Carla Caruso 's three stone and leaf ring comes with diamonds or white sapphires. I really like the leaf motif, but decided against a white sapphire because anyone looking at it would assume it was a diamond, and I didn't want to help perpetuate the assumption that engagement rings should be diamonds. She's based in Boston, but sells at the Clay Pot.

Mociun has a shop in Williamsburg. Her website has several pages of custom work filled with crazy beautiful asymmetrical combinations of mixed colored stones. If I was into prong settings and a bigger ring, this would be the ticket. I didn't even know that green sapphires existed until last year, but they have such lovely seafoam hues. I would have loved one in my own ring, but my designer (Marian Maurer) didn't have access to green sapphires small enough for my ring, so I went with all blue.

Ariko is another Brooklyn designer featured at the Clay Pot who accepts custom work. I like the slightly textured natural look of her bands. She sells this almost purplish sapphire ring, but my favorite of her designs is her silver diamond ring.

Digby & Iona is based in Greenpoint and sells some pieces at Catbird. I love the patterns they use on their bands - vintage-y waves, arrows and triangles. They have always offered a range of colored diamonds, but they are now offering unique watermelon tourmaline stones, and accept custom requests.

Sarah Perlis has a showroom in the Lower East Side and offers a whole ton of sapphire and semi-precious rosecut rings.

Philly-based Bario Neal creates awesomely unique rings with reclaimed or fair-mined metals, ethically sourced stones and environmentally friendly practices. Their textured rosecut ring comes in colored diamonds, and they accept custom work, though they have a longer lead time than some other designers.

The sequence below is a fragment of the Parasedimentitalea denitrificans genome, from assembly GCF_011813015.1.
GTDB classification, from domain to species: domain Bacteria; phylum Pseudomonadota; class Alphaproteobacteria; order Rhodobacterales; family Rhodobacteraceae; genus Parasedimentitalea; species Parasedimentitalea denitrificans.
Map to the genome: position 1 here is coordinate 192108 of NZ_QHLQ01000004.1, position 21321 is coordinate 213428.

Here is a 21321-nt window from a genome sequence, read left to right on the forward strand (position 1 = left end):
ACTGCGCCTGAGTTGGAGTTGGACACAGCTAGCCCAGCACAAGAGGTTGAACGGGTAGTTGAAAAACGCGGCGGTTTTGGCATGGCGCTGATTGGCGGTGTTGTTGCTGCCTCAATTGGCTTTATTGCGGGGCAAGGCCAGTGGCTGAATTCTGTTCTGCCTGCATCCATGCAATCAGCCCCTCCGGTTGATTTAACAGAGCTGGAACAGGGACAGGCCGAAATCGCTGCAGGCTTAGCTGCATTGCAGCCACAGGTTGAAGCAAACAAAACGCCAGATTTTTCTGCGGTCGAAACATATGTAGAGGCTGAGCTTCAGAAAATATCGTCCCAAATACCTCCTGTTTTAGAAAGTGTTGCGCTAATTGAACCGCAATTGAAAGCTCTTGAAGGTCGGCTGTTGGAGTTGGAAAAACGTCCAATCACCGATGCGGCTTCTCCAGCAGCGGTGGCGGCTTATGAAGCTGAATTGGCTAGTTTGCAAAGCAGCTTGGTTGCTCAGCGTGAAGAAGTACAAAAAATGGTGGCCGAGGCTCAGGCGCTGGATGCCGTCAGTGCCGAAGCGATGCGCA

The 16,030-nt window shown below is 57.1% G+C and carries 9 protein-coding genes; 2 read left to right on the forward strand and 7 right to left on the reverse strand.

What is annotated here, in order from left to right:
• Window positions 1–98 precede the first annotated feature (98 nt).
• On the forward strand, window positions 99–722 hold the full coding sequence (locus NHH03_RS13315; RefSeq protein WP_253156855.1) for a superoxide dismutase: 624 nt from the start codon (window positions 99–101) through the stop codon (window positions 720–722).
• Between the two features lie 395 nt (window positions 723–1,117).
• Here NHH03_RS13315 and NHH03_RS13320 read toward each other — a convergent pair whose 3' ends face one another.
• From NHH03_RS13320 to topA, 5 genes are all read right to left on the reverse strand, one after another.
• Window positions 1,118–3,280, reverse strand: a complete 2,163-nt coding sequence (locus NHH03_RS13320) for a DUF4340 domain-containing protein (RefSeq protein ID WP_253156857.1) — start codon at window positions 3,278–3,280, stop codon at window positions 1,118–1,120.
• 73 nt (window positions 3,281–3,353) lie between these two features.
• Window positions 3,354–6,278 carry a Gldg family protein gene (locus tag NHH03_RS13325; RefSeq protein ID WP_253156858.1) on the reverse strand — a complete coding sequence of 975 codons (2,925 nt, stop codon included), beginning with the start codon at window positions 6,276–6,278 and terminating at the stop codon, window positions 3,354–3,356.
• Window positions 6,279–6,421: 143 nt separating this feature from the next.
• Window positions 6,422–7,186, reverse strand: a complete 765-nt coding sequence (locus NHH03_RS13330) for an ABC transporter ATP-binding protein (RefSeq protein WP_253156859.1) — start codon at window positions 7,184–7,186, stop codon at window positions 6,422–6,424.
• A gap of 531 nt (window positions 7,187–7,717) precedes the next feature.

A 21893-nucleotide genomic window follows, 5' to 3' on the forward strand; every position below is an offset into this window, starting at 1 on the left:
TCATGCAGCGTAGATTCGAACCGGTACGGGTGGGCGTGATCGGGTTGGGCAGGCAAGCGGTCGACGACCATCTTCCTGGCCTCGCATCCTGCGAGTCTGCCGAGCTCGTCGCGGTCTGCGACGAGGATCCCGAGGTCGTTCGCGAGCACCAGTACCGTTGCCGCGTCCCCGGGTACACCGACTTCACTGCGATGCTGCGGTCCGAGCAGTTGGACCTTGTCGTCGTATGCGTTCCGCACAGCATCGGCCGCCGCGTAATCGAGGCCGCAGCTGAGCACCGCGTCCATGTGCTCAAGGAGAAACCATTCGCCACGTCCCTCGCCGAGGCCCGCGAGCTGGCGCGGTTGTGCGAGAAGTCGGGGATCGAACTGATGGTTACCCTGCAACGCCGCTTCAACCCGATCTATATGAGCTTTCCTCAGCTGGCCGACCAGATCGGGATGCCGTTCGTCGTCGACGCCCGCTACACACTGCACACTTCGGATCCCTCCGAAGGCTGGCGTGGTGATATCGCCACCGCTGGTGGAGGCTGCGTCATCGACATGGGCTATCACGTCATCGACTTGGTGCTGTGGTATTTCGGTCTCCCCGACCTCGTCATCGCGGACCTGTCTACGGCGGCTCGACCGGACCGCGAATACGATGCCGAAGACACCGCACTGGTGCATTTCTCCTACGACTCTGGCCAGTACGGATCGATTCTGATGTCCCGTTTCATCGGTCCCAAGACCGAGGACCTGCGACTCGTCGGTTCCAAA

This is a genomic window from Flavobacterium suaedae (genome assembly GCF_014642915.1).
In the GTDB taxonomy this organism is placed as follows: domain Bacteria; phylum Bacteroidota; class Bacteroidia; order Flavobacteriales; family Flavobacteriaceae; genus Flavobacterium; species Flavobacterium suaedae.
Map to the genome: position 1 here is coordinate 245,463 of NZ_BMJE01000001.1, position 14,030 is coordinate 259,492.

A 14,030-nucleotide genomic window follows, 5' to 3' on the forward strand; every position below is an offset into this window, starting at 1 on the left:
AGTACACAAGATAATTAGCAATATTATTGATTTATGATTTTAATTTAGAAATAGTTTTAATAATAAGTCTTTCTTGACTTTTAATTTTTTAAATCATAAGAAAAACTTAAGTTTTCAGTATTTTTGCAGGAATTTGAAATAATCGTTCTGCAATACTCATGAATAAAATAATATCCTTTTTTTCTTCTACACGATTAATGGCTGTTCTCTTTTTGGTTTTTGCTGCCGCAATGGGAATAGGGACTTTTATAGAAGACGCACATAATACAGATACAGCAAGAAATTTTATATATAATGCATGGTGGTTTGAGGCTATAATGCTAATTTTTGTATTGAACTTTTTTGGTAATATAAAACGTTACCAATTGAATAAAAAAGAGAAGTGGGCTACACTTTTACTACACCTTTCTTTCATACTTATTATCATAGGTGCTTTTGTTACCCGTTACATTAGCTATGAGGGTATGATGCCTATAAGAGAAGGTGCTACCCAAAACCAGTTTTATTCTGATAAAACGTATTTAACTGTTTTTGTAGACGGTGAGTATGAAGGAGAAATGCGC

If you do want a traditional setting, the website Brilliant Earth is a good resource for ethical sapphires and vintage rings, along with conflict free diamonds.

Etsy is another great place to find non-tradiational engagement rings online. One Garnet Girl is one of my favorite Etsy wedding jewelers, offering a variety of stones and colors. 

And of course, there's the Brooklyn designer who made my ring, Marian Maurer, who uses recycled gold, which isn't that common. My ring was essentially a smaller version of her Kima ring, made with three blue sapphires.

To see even more non-traditional engagement and wedding rings I found, check out my pinterest. Does anyone have a unique ring they want to show off or any favorites I missed? I'm happy to feature it here on my blog. And stay tuned for the next ring roundup, with highlights from my search for a wedding band...